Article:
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Fighting Unjust Laws Before the Unjust Punishment
We'd like to talk today about something called a pre-enforcement challenge. We have talked about this before, but with a number of unjust laws cropping up, it is worth revisiting.
American Thinker provides the context:
"It is no secret that religious liberty is under attack. The wedding photographer, florist, and cake baker are no longer able to practice their faith at work without fear of retribution for refusing to fall in line with the new government orthodoxy.
"One way to preserve the American conscience is for individuals to pre-emptively put unjust laws on trial by way of pre-enforcement challenges. This ensures that the owner is not at risk of criminal or civil penalties for violating an ironically titled anti-discrimination law when faced with the challenge of being asked to participate in any practice that violates his conscience. Rather, a judge will be deciding only the validity of a law before its application blindsides an unwitting target."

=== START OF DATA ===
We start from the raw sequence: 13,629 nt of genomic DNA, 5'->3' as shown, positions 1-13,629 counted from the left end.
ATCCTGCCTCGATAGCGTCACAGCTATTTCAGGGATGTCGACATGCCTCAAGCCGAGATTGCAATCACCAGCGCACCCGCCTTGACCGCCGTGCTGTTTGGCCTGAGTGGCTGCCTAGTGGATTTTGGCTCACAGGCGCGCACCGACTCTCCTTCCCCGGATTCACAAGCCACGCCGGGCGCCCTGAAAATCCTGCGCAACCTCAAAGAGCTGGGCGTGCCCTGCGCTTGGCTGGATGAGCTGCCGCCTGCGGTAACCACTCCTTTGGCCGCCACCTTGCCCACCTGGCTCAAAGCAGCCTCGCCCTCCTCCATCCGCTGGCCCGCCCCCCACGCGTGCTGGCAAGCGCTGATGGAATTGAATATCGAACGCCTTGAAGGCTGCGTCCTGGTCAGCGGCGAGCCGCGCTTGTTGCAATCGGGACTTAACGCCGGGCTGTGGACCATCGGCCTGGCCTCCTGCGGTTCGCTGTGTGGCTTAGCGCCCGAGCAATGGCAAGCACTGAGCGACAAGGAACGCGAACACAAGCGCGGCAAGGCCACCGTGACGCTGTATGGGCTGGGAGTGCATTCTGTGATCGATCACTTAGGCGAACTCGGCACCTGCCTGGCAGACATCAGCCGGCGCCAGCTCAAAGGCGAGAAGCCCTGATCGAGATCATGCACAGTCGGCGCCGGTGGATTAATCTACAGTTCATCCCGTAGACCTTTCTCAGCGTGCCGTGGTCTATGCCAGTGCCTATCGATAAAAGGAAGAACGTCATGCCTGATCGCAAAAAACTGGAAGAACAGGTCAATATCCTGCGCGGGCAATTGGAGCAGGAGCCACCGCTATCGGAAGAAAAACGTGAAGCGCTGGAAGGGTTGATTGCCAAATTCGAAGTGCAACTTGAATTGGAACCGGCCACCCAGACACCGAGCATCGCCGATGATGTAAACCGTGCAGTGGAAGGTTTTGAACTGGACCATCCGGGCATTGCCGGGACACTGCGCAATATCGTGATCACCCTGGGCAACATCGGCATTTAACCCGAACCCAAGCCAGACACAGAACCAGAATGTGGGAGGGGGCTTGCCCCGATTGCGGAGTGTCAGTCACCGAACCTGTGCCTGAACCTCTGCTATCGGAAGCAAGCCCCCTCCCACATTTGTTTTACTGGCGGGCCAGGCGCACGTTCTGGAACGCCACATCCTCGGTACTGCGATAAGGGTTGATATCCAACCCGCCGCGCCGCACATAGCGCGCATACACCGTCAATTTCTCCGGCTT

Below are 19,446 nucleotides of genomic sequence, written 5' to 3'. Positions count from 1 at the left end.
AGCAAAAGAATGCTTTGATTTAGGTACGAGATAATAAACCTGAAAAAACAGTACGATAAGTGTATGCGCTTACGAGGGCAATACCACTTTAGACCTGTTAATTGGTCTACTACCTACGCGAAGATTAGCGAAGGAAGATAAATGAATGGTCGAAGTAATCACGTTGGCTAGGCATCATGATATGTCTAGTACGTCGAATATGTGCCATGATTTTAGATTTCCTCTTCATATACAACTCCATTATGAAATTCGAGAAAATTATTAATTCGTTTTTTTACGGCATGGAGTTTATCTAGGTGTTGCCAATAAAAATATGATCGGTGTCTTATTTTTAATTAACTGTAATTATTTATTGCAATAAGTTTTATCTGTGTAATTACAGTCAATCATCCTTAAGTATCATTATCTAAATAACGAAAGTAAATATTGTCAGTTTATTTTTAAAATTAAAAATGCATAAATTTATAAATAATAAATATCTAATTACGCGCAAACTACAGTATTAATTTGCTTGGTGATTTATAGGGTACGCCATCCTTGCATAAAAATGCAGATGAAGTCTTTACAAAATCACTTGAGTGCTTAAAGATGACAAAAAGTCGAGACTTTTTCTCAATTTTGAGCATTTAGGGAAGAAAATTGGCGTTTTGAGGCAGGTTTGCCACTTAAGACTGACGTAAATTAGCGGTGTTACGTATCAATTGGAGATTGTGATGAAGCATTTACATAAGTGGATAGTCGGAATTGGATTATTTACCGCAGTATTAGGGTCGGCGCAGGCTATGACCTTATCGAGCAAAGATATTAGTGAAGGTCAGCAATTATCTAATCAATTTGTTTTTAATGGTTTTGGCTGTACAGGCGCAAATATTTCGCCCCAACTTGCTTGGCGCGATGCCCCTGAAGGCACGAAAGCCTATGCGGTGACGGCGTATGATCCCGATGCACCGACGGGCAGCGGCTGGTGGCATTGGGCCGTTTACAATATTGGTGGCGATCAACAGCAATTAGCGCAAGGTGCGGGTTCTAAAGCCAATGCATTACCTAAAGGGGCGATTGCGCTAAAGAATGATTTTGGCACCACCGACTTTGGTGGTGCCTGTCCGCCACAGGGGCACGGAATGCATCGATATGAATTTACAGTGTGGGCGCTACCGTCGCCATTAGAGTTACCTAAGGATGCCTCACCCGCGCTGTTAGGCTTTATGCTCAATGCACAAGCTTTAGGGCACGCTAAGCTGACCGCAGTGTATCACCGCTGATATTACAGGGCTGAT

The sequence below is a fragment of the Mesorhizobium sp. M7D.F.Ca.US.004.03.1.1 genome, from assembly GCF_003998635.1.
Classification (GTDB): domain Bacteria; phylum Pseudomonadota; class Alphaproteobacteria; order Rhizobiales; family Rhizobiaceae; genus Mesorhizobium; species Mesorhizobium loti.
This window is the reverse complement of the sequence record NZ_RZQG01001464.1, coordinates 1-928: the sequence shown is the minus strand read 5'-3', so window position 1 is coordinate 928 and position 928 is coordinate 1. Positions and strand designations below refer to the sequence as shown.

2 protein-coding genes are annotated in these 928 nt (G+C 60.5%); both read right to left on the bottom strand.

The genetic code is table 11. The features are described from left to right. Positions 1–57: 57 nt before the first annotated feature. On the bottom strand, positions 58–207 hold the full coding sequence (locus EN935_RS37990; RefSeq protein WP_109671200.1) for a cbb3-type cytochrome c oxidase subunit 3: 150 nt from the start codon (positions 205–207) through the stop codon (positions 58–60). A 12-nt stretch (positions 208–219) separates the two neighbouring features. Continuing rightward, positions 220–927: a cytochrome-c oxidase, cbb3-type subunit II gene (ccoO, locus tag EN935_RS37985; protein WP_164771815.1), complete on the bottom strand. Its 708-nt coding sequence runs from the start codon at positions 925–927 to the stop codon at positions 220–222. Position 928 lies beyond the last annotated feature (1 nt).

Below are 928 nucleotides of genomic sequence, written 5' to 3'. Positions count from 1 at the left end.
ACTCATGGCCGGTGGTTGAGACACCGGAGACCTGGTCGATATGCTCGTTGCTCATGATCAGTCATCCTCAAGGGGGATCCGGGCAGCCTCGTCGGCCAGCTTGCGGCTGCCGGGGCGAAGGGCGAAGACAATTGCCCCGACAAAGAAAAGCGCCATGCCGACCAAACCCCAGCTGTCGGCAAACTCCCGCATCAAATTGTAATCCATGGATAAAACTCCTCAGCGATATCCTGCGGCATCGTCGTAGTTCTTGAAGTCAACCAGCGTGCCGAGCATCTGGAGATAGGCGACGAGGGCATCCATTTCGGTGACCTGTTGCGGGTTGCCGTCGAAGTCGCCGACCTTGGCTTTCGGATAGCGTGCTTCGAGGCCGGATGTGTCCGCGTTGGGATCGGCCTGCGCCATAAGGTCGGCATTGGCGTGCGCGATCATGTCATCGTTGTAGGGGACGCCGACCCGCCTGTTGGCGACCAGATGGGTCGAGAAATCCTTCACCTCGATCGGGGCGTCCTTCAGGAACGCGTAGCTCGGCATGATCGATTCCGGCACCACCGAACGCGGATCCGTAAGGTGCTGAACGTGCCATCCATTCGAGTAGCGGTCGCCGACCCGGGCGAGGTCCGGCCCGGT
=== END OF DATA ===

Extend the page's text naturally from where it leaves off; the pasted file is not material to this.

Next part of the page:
For an example of the dangers of these sorts of laws, look to the story we spent much of last week on: Barronelle Stutzman. Just read this comment from ADF Senior Counsel Kristen Waggoner:
"If the government can ruin Barronelle for peacefully living and working according to her faith, it can punish anyone else in Washington for expressing their beliefs."
Pre-enforcement challenges across the U.S. aim at mitigating these sorts of injustices before they arise.
One such case comes not from rainy Washington, but sunny Arizona:
"quot;A Phoenix art studio that specializes in hand-painting, hand-lettering, and calligraphy for weddings and other events is challenging a city ordinance that forces the studio’s two young female owners to use their artistic talents to promote same-sex ceremonies. The ordinance also forbids them from publicly expressing the Christian beliefs that prevent them from doing so and that require them to create art celebrating only marriages between one man and one woman."
This is a case, similar to Barronelle Stutzman's, where creative professionals wish to retain their religious freedom while functioning in society. That isn't a big ask. Religious liberty is, in the words of Rick Warren, "America's First Freedom." If we lose religious freedom, other freedoms will fall quickly. After all, a government that is capable of forcing religious expression could force other or related forms of expression: speech, action, entertainment, and more.
That is why these pre-enforcement challenges are vitally important. Defending the American conscience from unjust government action matters in principle and in application, before unjust consequences and after.
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